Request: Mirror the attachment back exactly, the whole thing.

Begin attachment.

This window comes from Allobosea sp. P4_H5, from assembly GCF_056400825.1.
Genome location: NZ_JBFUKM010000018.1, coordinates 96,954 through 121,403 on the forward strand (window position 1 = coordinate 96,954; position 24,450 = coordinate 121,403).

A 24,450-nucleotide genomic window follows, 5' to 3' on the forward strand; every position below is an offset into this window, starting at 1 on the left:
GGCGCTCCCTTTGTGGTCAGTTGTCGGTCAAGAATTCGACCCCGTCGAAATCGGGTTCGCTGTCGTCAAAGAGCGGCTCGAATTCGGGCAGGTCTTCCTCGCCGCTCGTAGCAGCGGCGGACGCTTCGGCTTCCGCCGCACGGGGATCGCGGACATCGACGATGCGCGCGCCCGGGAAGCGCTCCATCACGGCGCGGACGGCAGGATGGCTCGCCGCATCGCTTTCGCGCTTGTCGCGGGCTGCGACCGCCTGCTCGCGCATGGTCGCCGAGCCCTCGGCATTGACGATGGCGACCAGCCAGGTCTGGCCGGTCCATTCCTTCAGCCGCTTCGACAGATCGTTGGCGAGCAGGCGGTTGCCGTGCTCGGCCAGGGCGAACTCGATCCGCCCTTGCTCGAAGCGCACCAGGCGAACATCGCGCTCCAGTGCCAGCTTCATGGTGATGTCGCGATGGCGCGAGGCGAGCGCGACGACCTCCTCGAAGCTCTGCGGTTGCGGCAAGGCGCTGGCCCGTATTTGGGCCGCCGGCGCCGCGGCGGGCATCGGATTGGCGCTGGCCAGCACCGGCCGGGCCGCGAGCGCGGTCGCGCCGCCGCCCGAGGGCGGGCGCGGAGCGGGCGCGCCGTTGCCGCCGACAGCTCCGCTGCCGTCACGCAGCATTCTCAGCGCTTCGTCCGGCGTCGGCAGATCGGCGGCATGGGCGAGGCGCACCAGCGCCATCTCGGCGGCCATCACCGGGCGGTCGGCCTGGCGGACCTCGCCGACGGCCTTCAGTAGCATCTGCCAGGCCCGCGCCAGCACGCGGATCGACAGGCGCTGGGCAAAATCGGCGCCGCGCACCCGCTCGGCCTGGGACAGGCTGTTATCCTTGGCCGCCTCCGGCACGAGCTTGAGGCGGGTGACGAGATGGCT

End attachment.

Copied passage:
This window comes from Allobosea sp. P4_H5, from assembly GCF_056400825.1.
Genome location: NZ_JBFUKM010000018.1, coordinates 96,954 through 121,403 on the forward strand (window position 1 = coordinate 96,954; position 24,450 = coordinate 121,403).

A 24,450-nucleotide genomic window follows, 5' to 3' on the forward strand; every position below is an offset into this window, starting at 1 on the left:
GGCGCTCCCTTTGTGGTCAGTTGTCGGTCAAGAATTCGACCCCGTCGAAATCGGGTTCGCTGTCGTCAAAGAGCGGCTCGAATTCGGGCAGGTCTTCCTCGCCGCTCGTAGCAGCGGCGGACGCTTCGGCTTCCGCCGCACGGGGATCGCGGACATCGACGATGCGCGCGCCCGGGAAGCGCTCCATCACGGCGCGGACGGCAGGATGGCTCGCCGCATCGCTTTCGCGCTTGTCGCGGGCTGCGACCGCCTGCTCGCGCATGGTCGCCGAGCCCTCGGCATTGACGATGGCGACCAGCCAGGTCTGGCCGGTCCATTCCTTCAGCCGCTTCGACAGATCGTTGGCGAGCAGGCGGTTGCCGTGCTCGGCCAGGGCGAACTCGATCCGCCCTTGCTCGAAGCGCACCAGGCGAACATCGCGCTCCAGTGCCAGCTTCATGGTGATGTCGCGATGGCGCGAGGCGAGCGCGACGACCTCCTCGAAGCTCTGCGGTTGCGGCAAGGCGCTGGCCCGTATTTGGGCCGCCGGCGCCGCGGCGGGCATCGGATTGGCGCTGGCCAGCACCGGCCGGGCCGCGAGCGCGGTCGCGCCGCCGCCCGAGGGCGGGCGCGGAGCGGGCGCGCCGTTGCCGCCGACAGCTCCGCTGCCGTCACGCAGCATTCTCAGCGCTTCGTCCGGCGTCGGCAGATCGGCGGCATGGGCGAGGCGCACCAGCGCCATCTCGGCGGCCATCACCGGGCGGTCGGCCTGGCGGACCTCGCCGACGGCCTTCAGTAGCATCTGCCAGGCCCGCGCCAGCACGCGGATCGACAGGCGCTGGGCAAAATCGGCGCCGCGCACCCGCTCGGCCTGGGACAGGCTGTTATCCTTGGCCGCCTCCGGCACGAGCTTGAGGCGGGTGACGAGATGGCT